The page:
You want to go to college, but you’re not sure what to major in. That’s OK. You’re far from alone.
Many high school graduates are just like you – interested in pursuing a college education but undecided on a major. Here at Lakeland University, we’ll be right by your side while you discover your interests and explore potential careers. There’s no rush to make a decision on your major. We are committed to helping you choose your direction – at a pace you’re completely comfortable with.
“Some schools want you to have everything figured out at 17 or 18, in some cases before you’ve even set foot on campus,” says Joshua Kutney, Assistant Professor of Composition at Lakeland. “But at Lakeland, we know that’s not always the case. We support that important time of exploration that many students need.”
Experience various disciplines
During your first year at Lakeland, academic advisors like Kutney will be working closely with you to help you make a decision on a major. By the second year, students have a pretty good idea what they want to major in.
“But it’s not an ultimatum,” Kutney stresses. “By then, we’ve really connected with you and we’ve exposed you to different courses and ideas. We’re not going to twist your arm, but most students have decided by the beginning of their sophomore year what direction they’d like to go.”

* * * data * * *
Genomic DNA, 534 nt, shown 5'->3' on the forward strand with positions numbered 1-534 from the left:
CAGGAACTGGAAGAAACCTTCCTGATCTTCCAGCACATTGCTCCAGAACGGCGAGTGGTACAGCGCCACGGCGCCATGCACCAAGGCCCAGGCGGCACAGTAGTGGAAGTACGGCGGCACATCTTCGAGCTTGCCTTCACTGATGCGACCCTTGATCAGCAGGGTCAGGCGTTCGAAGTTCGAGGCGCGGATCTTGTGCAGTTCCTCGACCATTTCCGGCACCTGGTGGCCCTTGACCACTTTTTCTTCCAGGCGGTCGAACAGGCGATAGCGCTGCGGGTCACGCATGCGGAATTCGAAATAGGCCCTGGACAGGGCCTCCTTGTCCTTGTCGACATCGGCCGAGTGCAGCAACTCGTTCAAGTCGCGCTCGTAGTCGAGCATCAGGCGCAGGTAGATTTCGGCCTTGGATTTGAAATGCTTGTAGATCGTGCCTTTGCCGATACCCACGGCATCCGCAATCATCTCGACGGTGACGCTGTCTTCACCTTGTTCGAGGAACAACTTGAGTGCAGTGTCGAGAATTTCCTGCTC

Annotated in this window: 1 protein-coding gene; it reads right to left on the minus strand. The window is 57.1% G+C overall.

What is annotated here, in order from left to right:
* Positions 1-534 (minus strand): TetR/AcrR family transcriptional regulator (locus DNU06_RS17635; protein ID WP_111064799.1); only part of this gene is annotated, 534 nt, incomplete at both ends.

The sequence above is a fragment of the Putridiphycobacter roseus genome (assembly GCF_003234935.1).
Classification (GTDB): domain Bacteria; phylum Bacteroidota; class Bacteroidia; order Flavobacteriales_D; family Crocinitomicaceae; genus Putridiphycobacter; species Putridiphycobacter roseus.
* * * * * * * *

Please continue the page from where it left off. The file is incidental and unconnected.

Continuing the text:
While you’re figuring out which academic path you’d like to take, you’ll continue to strengthen your core competencies in areas such as communication, critical thinking and problem solving. That’s the foundation of our liberal arts approach to education, and it’s important to employers.
Undecided at Lakeland
The young man’s name is Adam, and his story is not uncommon. The first time he approached Kutney for guidance, during enrollment, Adam had no idea what academic path he wanted to travel down.
“He asked me if I could help him pick the easiest classes,” recalls Kutney. “I said to him, ‘Young man, there are no more easy classes.’ His mother and father chuckled, and they appreciated that I had let their son know expectations at Lakeland are high.”
Kutney worked closely with Adam, who began his journey as an undecided student before choosing a criminal justice major. Four years after that initial meeting, Adam visited Kutney in his office – to say thanks and goodbye. Adam was graduating.
“He had really excelled, and he was wearing a tie when he visited me,” Kutney recalls. “He had really grown, in an environment where people took his learning seriously and provided him with support in a safe, nurturing environment. He had really blossomed.”